Harmonica ace Charlie Musselwhite teams with stars of jazz, blues and Latin jazz
In just a week the 16th Healdsburg Jazz Festival blasts off in spectacular fashion with one of America’s blues legends – Charlie Musselwhite – holding down a weekend of creative pairings that promise revelations. Born in Mississippi, reared in Memphis and schooled in Chicago by blues masters like Muddy Waters and Junior Wells, Charlie – this year’s Healdsburg guest of honor – is set to unleash his harp virtuosity and gritty vocals in four different settings on Saturday, May 31, and Sunday, June 1, at the Jackson Theater. The blues events launch when none other than guitar hero Elvin Bishop joins Charlie in an acoustic trio rounded out by country-style crooner-guitarist-banjo player Guy Davis. Charlie then switches gears for a blues-meets-Latin Jazz extravaganza featuring John Santos y Sus Soneros. With this project Charlie re-creates a unique 1999 album he released called Continental Drifter on which he performed Cuban standards such as “Chan Chan” and “Sabroso” with his own English-language lyrics.
On Sunday, the blues-jazz fireworks will ignite when tenor saxophone star Joshua Redman joins Charlie – first with the harpist sitting in with the saxophonist’s quartet, then vice versa, when Redman struts his stuff with the Charlie Musselwhite Group. What a fantastic opportunity this night will be for music fans to see firsthand how jazz is intimately connected to the blues.
The blues weekend also features a Sunday-morning brunch concert at Davis Family Vineyards with Guy Davis, who is equal parts actor, storyteller and blues avatar. For full details on the Healdsburg Jazz Festival’s Celebrating the Blues Weekend, see the schedule below and visit healdsburgjazz.org.
There is more – much more – on offer at the 16th edition of the Healdsburg Jazz Festival.
Besides those listed above, other heavy hitters include:
Ron Carter, one of the most acclaimed bassists in jazz history, performs with a blazing quartet featuring sublime pianist Renee Rosnes, who is also leading her own show.
Poncho Sanchez brings his eight piece Latin Jazz Band to Rodney Strong Vineyards, displaying with sublime perfection and effortless virtuosity how Latin grooves can turn bebop riffs into dance music. Poncho’s opening act Claudia Villela, a haunting singer and pianist, will show why she’s become one of Brazil’s most heralded acts.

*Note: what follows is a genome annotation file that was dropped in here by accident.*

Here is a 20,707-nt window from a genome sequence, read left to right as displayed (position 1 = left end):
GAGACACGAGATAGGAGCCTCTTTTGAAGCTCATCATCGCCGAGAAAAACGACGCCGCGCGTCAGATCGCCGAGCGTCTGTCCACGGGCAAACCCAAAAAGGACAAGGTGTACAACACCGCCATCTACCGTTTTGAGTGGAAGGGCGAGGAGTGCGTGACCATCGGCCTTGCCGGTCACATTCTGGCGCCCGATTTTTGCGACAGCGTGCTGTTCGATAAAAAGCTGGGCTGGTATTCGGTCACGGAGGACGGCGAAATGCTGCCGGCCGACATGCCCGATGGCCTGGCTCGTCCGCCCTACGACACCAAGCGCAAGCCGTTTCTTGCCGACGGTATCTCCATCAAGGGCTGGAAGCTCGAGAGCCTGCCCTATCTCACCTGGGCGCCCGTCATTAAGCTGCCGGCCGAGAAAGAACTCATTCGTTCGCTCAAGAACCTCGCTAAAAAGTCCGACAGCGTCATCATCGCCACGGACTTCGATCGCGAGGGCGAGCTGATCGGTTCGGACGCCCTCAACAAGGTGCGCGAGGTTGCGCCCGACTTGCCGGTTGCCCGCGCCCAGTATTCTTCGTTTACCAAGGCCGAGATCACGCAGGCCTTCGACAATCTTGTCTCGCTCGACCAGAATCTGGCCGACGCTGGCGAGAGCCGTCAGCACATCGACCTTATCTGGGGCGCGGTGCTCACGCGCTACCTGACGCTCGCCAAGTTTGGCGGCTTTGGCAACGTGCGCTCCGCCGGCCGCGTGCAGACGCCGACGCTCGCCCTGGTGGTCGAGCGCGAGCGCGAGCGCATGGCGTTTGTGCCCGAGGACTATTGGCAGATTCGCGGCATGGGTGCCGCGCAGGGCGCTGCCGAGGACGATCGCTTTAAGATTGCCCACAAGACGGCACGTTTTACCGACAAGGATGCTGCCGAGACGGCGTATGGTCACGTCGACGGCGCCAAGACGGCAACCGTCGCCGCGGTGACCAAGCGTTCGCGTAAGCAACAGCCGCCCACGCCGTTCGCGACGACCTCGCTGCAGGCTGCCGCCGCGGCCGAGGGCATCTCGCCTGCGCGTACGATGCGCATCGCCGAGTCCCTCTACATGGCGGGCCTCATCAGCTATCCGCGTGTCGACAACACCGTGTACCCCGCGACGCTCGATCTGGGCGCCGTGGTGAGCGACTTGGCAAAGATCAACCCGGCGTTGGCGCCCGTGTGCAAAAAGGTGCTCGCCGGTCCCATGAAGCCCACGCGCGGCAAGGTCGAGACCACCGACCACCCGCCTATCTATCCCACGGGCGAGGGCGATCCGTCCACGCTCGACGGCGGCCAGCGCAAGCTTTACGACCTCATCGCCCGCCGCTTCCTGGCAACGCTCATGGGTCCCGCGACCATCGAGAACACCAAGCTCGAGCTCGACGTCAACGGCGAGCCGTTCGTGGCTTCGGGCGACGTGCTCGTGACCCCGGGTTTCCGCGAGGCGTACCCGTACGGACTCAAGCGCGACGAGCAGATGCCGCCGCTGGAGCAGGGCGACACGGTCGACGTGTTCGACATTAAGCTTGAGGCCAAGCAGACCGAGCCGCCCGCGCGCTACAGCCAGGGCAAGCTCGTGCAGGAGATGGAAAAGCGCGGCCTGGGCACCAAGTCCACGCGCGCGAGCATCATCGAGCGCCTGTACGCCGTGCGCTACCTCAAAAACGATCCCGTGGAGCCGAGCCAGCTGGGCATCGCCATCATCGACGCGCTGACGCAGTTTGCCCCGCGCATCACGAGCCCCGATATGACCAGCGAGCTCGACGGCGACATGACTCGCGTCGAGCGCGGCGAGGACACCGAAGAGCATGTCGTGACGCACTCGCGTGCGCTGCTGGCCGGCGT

Renee Rosnes collaborates with her much-celebrated pianist-husband Bill Charlap for a grand piano duet, and as an added bonus vibes master Bobby Hutcherson – a towering figure in jazz – will sit in.
Marc Cary, a pianist of rare sensitivity, inaugurates the festival a “Tribute to Abbey Lincoln.” The great Ms. Lincoln employed Cary for 12 years, and he recently returned the favor with his critically acclaimed album For the Love of Abbey.
Saxophone grandmaster Charles Lloyd and tabla legend Zakir Hussain collaborate on a an interactive workshop free for students grades K-12 .
Bassist-composer Marcus Shelby and his 17 piece orchestra featuring vocalist Faye Carol return to the festival to present his acclaimed suite, Bound for the Promised Land, dedicated to escaped slave and activist Harriet Tubman. Shelby will celebrate her with his big band and the 80-plus HJF Freedom Jazz Choir.
Violinist Mads Tolling pays a tribute to his great inspiration, violinist Jean Luc Ponty, in a fusion extravaganza at Spoonbar.
And that’s not all, either. Lovers of jazz, blues, R&B, wine and dancing can get their fixes at the Festival by checking out young jazz guitar hotshot Kai Devitt-Lee, Dixieland aces the Mission Gold Jazz Band and the New Horizon Stompers, the Groovemasters starring soul shouter Rhonda Benin, hard-swinging saxophonist Smith Dobson and his quartet, bassist Walter Savage’s Bucket List, ageless octogenarian drummer Benny Barth, Cuban percussion wizard Carlitos Medrano and his band Sabor de Mi Cuba, and drummer extraordinaire Lorca Hart, who will be holding forth at the Hotel Healdsburg, where festival musicians love to come and sit in.
At 16, the Healdsburg Jazz Festival continues to work its magic. Come and see why it’s considered to be one of the greatest small festivals in the world.
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